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Kremlin has nothing to add to Federal Air Transport Agency statement on MH17 crash report

July 02, 2015, 21:58 UTC+3 MOSCOW

Earlier on Thursday, deputy head of Federal Air Transport Agency said his organization has a number of questions to the draft report on the cause of the Malaysian plane crash over Ukraine last year

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© Mikhail Pochuev/TASS Archive

MOSCOW, July 2. /TASS/. The Kremlin does not find it necessary to add anything to the statement the Federal Air Transport Agency made on the report of the Dutch commission investigating the crash of the Malaysian airlines Boeing in 2014.

"Today a statement has been made by our representatives and I have nothing to add to it," presidential spokesman Dmitry Peskov told reporters on Thursday.

Earlier on Thursday, Oleg Storchevoy, deputy head of Federal Air Transport Agency, said his organization has a number of questions to the draft report on the cause of the Malaysian passenger aircraft crash over Ukraine last year.

"We have read the draft of the final report of the investigation into the crash of the Malaysian Boeing’s MH17 flight," Storchevoy said. "After studying it I can only say that there are more questions than answers."

According to a statement from the Dutch Safety Board, sent to the International Civil Aviation Organization (ICAO) on Wednesday, the final report on the causes of the crash of flight MH17 in Ukraine would be released in the first half of October.

"Our specialists have a range of weighty remarks regarding the document, stated arguments and simply technical data," Storchevoy said. "We hope that our addenda and commentaries will be reflected in the final report, and our emerged questions will be answered as well."

He also said that the Russian side was given only 30 days to provide its comments on the draft report, instead of 60 days as it was envisaged by ICAO regulations.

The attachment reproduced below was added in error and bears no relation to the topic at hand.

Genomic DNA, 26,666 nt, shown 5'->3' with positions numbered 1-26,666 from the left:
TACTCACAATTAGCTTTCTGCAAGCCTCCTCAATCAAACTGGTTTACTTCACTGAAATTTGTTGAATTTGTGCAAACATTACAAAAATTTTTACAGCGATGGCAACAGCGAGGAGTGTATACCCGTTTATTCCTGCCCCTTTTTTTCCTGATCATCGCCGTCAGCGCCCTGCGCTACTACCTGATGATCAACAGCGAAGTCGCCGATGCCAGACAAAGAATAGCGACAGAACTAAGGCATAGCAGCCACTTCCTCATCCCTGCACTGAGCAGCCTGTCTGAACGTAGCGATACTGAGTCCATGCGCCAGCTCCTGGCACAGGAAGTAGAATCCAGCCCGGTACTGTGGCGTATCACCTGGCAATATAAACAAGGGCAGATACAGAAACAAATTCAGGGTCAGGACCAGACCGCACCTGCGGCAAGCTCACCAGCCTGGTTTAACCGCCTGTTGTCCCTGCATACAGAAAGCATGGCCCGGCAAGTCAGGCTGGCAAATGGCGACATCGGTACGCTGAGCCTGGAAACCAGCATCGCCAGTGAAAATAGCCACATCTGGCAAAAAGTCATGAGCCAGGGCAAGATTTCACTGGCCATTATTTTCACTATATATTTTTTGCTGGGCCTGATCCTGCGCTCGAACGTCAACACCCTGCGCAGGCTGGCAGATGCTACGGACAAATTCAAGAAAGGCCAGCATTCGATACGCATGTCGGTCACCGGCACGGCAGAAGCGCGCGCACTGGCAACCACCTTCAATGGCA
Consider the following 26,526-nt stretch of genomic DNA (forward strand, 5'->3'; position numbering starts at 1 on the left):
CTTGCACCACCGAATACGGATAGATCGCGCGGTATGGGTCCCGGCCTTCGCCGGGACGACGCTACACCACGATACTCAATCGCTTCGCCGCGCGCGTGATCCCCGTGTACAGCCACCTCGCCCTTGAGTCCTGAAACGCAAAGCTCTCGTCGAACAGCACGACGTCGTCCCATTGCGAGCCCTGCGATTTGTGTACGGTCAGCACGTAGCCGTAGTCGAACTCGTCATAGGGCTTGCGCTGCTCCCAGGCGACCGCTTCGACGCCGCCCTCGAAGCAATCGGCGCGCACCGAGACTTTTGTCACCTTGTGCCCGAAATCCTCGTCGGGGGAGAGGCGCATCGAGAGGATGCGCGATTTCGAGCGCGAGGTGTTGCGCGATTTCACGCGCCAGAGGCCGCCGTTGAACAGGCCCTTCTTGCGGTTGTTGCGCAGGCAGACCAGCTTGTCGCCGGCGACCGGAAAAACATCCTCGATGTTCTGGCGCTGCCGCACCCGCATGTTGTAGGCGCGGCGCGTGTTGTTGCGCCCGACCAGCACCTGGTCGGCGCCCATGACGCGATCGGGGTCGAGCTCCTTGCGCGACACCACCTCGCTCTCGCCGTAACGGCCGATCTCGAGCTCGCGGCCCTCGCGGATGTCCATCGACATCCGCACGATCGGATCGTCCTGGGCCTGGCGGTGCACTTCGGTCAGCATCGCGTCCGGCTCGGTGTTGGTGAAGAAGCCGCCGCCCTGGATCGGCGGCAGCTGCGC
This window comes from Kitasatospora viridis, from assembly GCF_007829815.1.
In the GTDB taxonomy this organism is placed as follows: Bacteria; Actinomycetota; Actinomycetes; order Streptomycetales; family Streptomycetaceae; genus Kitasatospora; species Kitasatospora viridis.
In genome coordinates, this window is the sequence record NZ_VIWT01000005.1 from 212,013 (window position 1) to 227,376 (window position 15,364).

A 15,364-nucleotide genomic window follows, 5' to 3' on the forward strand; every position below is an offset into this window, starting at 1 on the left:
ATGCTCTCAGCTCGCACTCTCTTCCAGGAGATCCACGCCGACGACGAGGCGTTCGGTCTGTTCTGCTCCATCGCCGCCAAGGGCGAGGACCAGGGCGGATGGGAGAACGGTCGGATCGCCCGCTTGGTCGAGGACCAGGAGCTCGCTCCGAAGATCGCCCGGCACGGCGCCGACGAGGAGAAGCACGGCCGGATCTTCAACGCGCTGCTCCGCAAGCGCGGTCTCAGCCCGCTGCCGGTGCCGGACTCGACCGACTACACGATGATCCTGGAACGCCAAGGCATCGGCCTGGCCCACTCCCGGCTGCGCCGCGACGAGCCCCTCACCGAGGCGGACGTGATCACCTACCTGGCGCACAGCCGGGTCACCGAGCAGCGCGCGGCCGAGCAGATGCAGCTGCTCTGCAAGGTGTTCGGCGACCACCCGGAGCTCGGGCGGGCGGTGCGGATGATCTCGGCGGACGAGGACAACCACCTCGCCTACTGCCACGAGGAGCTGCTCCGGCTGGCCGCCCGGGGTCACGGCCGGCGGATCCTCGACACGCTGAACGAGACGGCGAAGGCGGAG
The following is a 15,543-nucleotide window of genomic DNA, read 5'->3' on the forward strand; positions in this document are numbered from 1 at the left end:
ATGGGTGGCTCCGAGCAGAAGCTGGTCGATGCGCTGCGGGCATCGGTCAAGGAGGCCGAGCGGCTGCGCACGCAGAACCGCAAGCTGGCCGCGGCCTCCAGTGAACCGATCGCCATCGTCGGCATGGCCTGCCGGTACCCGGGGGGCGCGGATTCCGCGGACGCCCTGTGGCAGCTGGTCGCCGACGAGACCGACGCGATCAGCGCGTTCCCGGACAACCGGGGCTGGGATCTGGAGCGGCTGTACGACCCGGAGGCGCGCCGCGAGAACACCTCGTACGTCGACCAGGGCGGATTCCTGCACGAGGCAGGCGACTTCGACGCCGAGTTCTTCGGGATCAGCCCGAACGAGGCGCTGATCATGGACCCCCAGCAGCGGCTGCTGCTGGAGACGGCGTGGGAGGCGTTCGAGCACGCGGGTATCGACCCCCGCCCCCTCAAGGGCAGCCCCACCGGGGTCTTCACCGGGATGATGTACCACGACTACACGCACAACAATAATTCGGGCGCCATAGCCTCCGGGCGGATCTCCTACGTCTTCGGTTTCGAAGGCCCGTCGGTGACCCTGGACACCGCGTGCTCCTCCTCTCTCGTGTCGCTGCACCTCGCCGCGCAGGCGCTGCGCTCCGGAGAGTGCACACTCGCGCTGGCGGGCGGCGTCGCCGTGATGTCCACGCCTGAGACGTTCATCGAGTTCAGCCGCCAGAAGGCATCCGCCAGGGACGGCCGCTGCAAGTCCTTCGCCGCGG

In its Wednesday’s statement to ICAO, the Dutch Safety Board stated in particular that "In accordance with the rules of the International Civil Aviation Organization, they [international investigators] have 60 days to comment on the report."

The international parties to the investigation into the passenger jet’s crash are the Netherlands, Australia, the United Kingdom, Malaysia, Russia, the United States and Ukraine.

On July 17, 2014 a Malaysia Airlines Boeing 777 passenger airliner on flight MH17 from the Dutch city of Amsterdam to the Malaysian capital of Kuala Lumpur crashed in the Donetsk Region in eastern Ukraine, killing all 298 people on board. Most passengers — over 190 people — were Dutch nationals.

The Dutch Safety Board, which is leading the probe and coordinating the international team of investigators, said in its preliminary report published last year on September 9 that "flight MH17 with a Boeing 777-200 operated by Malaysia Airlines broke up in the air probably as the result of structural damage caused by a large number of high-energy objects that penetrated the aircraft from outside."

Dutch Foreign Minister Frans Timmermans initially announced that the final report on the results of the investigation into the crash of the Malaysian passenger aircraft in Ukraine would be presented this summer, but eventually the deadline was moved.

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